1590 Voyage

About the place many of my things spoiled and broken, and my books torn from the covers, the frames of some of my pictures and Maps rotted and spoiled with rain, and my armor almost eaten through with rust. John White

John White and others viewing "Croatoan" carving on palisade.
John White and others viewing "Croatoan" carved onto palisade post, 1590 voyage.

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1590 Voyage

John White, upon his return to England in November, 1587, fully expected to be resupplied and have yet another expedition ready to sail for Roanoke by the spring of 1588. Initially, Sir Walter Raleigh was equally hopeful. However, the primary reason for English colonization of the New World, the Spanish, disrupted their plans.

The Spanish Armada, the most formidable fleet in the world, was preparing to attack England directly. Queen Elizabeth I ordered all English vessels to remain nearby in defense of the homeland. England, with her faster, more maneuverable ships under Sir Francis Drake, defeated the Spanish Armada, signaling a shift in global superpowers. However, the battle delayed the return of White to Roanoke.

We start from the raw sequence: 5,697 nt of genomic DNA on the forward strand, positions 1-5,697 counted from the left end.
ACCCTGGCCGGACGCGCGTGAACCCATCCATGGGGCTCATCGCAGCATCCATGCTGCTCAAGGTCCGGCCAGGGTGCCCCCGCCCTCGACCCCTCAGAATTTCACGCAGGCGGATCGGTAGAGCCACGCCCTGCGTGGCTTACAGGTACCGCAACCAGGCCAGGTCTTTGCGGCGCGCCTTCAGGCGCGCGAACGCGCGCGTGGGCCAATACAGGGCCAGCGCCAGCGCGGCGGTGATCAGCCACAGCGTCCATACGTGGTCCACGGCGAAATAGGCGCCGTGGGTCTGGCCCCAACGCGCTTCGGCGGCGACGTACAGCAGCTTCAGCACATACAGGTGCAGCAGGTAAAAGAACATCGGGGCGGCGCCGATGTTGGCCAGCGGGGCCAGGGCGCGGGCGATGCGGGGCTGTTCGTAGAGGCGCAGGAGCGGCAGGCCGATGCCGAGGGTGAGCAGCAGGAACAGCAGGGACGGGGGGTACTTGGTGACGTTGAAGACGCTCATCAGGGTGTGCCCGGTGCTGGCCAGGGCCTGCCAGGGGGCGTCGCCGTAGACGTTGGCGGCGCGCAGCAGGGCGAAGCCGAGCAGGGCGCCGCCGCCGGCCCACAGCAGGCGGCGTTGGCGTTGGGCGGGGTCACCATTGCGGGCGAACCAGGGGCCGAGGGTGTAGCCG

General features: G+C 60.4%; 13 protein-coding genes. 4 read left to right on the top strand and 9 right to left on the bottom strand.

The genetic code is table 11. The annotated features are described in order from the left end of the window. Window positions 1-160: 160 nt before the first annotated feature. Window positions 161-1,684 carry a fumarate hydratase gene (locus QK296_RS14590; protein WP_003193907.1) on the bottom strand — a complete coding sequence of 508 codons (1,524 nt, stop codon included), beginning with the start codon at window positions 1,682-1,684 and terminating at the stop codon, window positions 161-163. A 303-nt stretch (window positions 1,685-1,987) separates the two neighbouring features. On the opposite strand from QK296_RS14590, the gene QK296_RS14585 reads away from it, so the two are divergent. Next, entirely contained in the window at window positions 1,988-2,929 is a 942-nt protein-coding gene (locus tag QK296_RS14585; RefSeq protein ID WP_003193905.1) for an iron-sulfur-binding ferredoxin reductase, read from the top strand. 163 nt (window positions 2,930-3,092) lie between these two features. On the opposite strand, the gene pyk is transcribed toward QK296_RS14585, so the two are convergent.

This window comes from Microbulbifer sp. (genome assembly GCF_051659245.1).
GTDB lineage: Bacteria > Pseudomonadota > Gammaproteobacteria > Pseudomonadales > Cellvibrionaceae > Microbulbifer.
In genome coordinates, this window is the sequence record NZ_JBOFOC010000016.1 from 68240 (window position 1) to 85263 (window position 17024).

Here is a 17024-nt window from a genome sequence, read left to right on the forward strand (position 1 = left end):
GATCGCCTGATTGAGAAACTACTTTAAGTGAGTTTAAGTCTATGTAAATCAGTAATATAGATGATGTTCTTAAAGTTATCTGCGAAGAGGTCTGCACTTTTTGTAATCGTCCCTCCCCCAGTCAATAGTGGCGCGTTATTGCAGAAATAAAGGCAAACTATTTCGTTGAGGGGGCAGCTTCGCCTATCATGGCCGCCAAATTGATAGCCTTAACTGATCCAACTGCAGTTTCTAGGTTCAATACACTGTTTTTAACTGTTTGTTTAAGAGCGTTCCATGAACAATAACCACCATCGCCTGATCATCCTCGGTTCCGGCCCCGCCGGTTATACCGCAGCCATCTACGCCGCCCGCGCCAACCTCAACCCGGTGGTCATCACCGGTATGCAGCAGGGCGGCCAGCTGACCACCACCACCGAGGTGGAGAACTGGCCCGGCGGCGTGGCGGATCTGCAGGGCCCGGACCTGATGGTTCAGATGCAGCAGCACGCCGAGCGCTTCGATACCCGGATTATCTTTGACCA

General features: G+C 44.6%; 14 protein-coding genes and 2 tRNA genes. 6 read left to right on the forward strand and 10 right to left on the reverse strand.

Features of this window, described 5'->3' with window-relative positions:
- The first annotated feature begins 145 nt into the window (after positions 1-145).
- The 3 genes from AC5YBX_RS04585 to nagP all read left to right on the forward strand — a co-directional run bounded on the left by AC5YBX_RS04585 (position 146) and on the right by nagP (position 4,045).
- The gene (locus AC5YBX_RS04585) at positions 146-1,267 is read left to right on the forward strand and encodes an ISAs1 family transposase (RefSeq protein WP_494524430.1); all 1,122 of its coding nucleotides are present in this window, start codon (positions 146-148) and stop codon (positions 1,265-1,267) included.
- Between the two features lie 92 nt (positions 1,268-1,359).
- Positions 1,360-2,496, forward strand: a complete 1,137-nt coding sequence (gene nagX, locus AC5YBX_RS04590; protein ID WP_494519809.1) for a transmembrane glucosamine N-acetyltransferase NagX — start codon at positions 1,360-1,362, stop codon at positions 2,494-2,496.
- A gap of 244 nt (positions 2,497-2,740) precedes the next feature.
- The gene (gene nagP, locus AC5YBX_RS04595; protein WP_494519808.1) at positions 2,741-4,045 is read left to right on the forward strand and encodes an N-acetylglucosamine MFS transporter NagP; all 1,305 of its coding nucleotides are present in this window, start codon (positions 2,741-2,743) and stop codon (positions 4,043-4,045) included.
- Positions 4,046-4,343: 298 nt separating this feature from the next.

After the defeat of the Spanish Armada, Raleigh’s interest in colonization began to shift to Ireland, forcing White to turn to other investors to acquire revenue for the journey. It was not until early 1590 that White was able to convince a group of privateers bound for the West Indies to take him to Roanoke. 

Landing on August 18, 1590, White and his men found remnants of the colonists but no signs of life. Arriving at the site of the 1587 settlement, White found “CRO” carved into a tree and “CROATOAN” carved into a palisade. There were no signs of a struggle or of the colonists leaving in haste. 

White immediately began to sail to Croatoan but, as had happened so often before, a storm disrupted his plans and he was forced to return to England, never knowing what became of the Lost Colony of Roanoke.

After the failure of the Roanoke Colony and the disappearance of its settlers, John White all but disappeared from the historical record. He died, possibly in Ireland, around 1606, one year before England, having learned from the failures at Roanoke, established the first successful English colony at Jamestown, Virginia.

Last updated: August 16, 2017